Barnes and Noble holds their annual book fair
Kelly Detwiler conducted, the violinist stroked, the bass player plucked and the crowd watched. Kelly Detwiler brought the orchestra to a halt and shoppers could hear a roar at the end of the store.
Open seven days a week, Barnes and Nobles like most book stores, doesn’t get so busy on just any normal day. Most book stores, however, don’t have book fairs to help out a local school.
Some students love reading, some pretend to, some read to please and some don’t even care. So why are some students that swear to never be caught dead at at a book store there. Simply because with a little music, a performance and some fun any studnet can have a blast, even at Barnes and Nobles.
The book fair is becoming an annual thing for some students and staff.
“This is the fourth year I have done the book fair, I plan on doing it in the future,” seventh grade English teacher Randi Norris said.
Honestly, music these days involves a little head banging, break dancing, and the acceptance of a local radio station’s DJ. But people still take time from stocking the shelves, sweeping the floor, holding a press conference and trying to sell the latest version of the iPod to make ends meat to hear a Christmas carol.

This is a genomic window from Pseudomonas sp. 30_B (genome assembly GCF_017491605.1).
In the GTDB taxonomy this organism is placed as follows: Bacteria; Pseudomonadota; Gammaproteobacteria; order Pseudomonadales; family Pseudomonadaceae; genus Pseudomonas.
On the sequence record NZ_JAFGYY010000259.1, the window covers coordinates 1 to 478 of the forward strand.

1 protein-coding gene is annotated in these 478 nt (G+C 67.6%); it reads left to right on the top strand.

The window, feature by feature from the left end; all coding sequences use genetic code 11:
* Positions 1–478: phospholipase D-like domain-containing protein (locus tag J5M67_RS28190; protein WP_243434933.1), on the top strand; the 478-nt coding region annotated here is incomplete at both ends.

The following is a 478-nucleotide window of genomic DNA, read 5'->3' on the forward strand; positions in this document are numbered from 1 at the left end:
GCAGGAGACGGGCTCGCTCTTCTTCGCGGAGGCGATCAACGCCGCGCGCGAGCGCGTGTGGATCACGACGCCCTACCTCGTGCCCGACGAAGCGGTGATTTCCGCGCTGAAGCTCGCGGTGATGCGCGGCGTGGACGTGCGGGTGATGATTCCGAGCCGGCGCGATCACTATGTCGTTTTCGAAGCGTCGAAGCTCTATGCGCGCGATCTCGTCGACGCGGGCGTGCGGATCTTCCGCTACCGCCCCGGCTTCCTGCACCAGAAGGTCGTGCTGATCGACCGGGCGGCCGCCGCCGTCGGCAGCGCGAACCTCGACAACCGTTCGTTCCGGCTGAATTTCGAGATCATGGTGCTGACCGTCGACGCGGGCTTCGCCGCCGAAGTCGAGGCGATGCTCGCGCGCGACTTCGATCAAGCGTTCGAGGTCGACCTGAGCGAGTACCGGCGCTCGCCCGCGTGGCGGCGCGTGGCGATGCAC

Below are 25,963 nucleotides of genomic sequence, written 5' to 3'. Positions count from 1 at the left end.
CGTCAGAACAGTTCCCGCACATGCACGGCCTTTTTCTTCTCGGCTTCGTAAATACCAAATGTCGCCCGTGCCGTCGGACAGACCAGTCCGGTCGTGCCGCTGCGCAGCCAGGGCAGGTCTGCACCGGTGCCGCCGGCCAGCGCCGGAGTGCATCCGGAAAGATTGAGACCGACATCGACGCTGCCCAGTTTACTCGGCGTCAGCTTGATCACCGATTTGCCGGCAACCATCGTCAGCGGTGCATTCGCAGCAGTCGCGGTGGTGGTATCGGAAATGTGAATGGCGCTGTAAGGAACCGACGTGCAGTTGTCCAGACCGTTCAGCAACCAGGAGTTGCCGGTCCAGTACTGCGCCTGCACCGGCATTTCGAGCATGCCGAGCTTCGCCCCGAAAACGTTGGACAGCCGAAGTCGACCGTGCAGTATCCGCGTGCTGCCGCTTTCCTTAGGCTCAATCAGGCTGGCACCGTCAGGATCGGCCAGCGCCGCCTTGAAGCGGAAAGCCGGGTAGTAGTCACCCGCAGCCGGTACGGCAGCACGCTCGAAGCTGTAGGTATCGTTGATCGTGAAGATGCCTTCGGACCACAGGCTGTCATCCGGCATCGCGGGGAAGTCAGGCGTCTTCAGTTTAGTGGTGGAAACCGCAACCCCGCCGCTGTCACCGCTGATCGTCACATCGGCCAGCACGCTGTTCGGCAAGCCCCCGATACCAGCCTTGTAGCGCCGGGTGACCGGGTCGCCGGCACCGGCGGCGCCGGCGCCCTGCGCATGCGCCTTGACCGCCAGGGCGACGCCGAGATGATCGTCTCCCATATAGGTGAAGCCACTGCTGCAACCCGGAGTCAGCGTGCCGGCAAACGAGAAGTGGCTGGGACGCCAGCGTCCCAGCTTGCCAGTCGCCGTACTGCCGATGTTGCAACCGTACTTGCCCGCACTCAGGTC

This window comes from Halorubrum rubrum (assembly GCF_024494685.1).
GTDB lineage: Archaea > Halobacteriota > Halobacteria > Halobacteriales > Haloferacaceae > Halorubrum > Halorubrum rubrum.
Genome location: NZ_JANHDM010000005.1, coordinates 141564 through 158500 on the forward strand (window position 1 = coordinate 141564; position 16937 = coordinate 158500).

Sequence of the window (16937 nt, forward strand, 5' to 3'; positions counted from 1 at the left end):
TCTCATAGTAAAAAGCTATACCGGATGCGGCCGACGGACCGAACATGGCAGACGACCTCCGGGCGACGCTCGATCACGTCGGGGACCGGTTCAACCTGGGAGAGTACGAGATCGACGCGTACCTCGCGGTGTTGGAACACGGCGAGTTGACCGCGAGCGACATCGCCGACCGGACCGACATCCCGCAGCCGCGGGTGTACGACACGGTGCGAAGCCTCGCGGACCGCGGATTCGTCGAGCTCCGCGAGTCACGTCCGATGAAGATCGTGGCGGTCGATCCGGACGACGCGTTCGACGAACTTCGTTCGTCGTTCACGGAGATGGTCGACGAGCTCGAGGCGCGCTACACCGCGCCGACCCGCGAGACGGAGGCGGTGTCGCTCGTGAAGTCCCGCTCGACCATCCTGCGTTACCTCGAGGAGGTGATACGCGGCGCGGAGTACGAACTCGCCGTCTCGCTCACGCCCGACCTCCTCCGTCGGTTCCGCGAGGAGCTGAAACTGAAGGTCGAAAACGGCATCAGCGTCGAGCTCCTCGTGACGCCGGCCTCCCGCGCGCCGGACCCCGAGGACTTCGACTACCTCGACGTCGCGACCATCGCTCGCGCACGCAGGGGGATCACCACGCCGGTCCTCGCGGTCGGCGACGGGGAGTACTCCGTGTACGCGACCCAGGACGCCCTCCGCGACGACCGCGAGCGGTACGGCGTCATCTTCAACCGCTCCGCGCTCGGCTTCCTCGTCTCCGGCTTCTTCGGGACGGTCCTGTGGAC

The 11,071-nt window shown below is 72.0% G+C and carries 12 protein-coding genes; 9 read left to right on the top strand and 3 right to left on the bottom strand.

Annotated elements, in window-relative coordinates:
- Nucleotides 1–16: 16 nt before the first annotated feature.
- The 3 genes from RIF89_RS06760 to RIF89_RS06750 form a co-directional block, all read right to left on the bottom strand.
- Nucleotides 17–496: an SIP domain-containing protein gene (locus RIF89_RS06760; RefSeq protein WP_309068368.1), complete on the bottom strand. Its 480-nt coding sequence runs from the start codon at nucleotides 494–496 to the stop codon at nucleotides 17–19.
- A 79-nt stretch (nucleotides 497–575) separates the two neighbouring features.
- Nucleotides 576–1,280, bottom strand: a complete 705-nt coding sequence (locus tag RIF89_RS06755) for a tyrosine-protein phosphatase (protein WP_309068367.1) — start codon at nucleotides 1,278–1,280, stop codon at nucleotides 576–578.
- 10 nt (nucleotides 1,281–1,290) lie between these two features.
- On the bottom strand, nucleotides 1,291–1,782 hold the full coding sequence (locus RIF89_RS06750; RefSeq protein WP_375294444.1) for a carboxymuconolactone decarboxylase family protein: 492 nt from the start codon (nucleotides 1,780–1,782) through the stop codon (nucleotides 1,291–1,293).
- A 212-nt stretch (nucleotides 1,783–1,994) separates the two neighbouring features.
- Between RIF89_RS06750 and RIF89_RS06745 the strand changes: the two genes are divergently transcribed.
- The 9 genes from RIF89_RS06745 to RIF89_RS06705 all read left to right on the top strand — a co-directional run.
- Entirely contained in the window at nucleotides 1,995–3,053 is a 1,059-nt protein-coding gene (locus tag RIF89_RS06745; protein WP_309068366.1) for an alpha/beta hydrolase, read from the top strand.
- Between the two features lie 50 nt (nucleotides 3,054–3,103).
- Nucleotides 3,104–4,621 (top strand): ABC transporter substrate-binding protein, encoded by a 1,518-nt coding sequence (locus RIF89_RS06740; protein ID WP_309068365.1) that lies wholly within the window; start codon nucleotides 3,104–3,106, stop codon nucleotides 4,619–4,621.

Basically with the economy getting worse people are going to have to find the true meaning of Christmas this year. The Altoona Area Jr. High school Orchestra did about four songs of unique Christmas Carols, ending in “I wish you a Merry Christmas” that left the crowd with smiles on their face.
“Yes, I think the orchestra did a good job. I think Ms. Detwiler does a great job every year and the students were very entertaining.” Norris said.
With a misplaced piece of tape, any adult is easily frustrated. Some of the Honor Society devoted some of their day to wrapping gifts, for free, at the Barnes and Nobles book fair.
“A lot of customers were excited that they could get gifts wrapped for free,” Norris said.
Along with gift wrapping the Honor Society also read to children.
The three winners of the portable DVD players were Noah Eberwein; seventh grade, Marissa Morgan; eighth grade, and Andrew Scheceh: ninth grade.
“I was happy with how many students and staff cane out to support our school,” Norris said.